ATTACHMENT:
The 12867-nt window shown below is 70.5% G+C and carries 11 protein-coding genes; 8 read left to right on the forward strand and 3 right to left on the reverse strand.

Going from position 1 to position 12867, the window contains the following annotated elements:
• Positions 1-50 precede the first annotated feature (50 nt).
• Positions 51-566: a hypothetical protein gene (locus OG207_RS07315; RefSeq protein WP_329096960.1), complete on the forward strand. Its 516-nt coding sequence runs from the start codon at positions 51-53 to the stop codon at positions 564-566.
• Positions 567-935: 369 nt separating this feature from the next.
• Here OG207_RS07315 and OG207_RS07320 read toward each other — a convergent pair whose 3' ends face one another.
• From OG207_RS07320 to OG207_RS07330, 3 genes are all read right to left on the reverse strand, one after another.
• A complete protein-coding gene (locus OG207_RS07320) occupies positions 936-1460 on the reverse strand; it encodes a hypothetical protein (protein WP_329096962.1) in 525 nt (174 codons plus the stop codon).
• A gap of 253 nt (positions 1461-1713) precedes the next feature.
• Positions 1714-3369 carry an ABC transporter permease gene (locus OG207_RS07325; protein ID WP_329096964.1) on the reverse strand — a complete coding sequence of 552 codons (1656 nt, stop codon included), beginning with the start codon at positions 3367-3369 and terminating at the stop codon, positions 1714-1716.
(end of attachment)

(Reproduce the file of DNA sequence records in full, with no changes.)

The 12867-nt window shown below is 70.5% G+C and carries 11 protein-coding genes; 8 read left to right on the forward strand and 3 right to left on the reverse strand.

Going from position 1 to position 12867, the window contains the following annotated elements:
• Positions 1-50 precede the first annotated feature (50 nt).
• Positions 51-566: a hypothetical protein gene (locus OG207_RS07315; RefSeq protein WP_329096960.1), complete on the forward strand. Its 516-nt coding sequence runs from the start codon at positions 51-53 to the stop codon at positions 564-566.
• Positions 567-935: 369 nt separating this feature from the next.
• Here OG207_RS07315 and OG207_RS07320 read toward each other — a convergent pair whose 3' ends face one another.
• From OG207_RS07320 to OG207_RS07330, 3 genes are all read right to left on the reverse strand, one after another.
• A complete protein-coding gene (locus OG207_RS07320) occupies positions 936-1460 on the reverse strand; it encodes a hypothetical protein (protein WP_329096962.1) in 525 nt (174 codons plus the stop codon).
• A gap of 253 nt (positions 1461-1713) precedes the next feature.
• Positions 1714-3369 carry an ABC transporter permease gene (locus OG207_RS07325; protein ID WP_329096964.1) on the reverse strand — a complete coding sequence of 552 codons (1656 nt, stop codon included), beginning with the start codon at positions 3367-3369 and terminating at the stop codon, positions 1714-1716.